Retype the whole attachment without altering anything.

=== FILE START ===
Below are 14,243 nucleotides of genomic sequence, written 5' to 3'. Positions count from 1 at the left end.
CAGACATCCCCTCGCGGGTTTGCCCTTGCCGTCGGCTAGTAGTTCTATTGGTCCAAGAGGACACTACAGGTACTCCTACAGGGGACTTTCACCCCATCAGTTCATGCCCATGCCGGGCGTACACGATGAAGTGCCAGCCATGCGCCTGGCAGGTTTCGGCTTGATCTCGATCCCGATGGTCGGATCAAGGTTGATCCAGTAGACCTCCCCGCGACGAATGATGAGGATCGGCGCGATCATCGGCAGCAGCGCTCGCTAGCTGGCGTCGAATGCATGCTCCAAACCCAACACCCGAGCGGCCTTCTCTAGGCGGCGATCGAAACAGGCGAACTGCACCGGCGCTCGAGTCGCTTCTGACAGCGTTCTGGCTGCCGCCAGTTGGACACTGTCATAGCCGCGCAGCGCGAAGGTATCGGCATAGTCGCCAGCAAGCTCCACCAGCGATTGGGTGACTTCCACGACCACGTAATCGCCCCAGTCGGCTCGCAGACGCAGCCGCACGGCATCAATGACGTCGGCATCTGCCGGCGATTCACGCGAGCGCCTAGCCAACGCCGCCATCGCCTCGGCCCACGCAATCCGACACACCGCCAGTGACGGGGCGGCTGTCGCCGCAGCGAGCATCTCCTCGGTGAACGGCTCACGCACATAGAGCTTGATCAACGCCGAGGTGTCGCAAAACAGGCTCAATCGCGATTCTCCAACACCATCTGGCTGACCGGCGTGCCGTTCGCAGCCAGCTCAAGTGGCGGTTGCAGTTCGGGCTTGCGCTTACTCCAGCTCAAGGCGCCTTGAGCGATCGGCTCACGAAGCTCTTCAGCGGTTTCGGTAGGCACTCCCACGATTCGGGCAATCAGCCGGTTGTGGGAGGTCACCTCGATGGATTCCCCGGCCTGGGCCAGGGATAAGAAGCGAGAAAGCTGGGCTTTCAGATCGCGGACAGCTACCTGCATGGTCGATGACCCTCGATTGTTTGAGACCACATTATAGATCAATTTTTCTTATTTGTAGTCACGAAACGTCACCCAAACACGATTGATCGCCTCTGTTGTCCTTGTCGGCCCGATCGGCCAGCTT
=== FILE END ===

Below are 14,243 nucleotides of genomic sequence, written 5' to 3'. Positions count from 1 at the left end.
CAGACATCCCCTCGCGGGTTTGCCCTTGCCGTCGGCTAGTAGTTCTATTGGTCCAAGAGGACACTACAGGTACTCCTACAGGGGACTTTCACCCCATCAGTTCATGCCCATGCCGGGCGTACACGATGAAGTGCCAGCCATGCGCCTGGCAGGTTTCGGCTTGATCTCGATCCCGATGGTCGGATCAAGGTTGATCCAGTAGACCTCCCCGCGACGAATGATGAGGATCGGCGCGATCATCGGCAGCAGCGCTCGCTAGCTGGCGTCGAATGCATGCTCCAAACCCAACACCCGAGCGGCCTTCTCTAGGCGGCGATCGAAACAGGCGAACTGCACCGGCGCTCGAGTCGCTTCTGACAGCGTTCTGGCTGCCGCCAGTTGGACACTGTCATAGCCGCGCAGCGCGAAGGTATCGGCATAGTCGCCAGCAAGCTCCACCAGCGATTGGGTGACTTCCACGACCACGTAATCGCCCCAGTCGGCTCGCAGACGCAGCCGCACGGCATCAATGACGTCGGCATCTGCCGGCGATTCACGCGAGCGCCTAGCCAACGCCGCCATCGCCTCGGCCCACGCAATCCGACACACCGCCAGTGACGGGGCGGCTGTCGCCGCAGCGAGCATCTCCTCGGTGAACGGCTCACGCACATAGAGCTTGATCAACGCCGAGGTGTCGCAAAACAGGCTCAATCGCGATTCTCCAACACCATCTGGCTGACCGGCGTGCCGTTCGCAGCCAGCTCAAGTGGCGGTTGCAGTTCGGGCTTGCGCTTACTCCAGCTCAAGGCGCCTTGAGCGATCGGCTCACGAAGCTCTTCAGCGGTTTCGGTAGGCACTCCCACGATTCGGGCAATCAGCCGGTTGTGGGAGGTCACCTCGATGGATTCCCCGGCCTGGGCCAGGGATAAGAAGCGAGAAAGCTGGGCTTTCAGATCGCGGACAGCTACCTGCATGGTCGATGACCCTCGATTGTTTGAGACCACATTATAGATCAATTTTTCTTATTTGTAGTCACGAAACGTCACCCAAACACGATTGATCGCCTCTGTTGTCCTTGTCGGCCCGATCGGCCAGCTT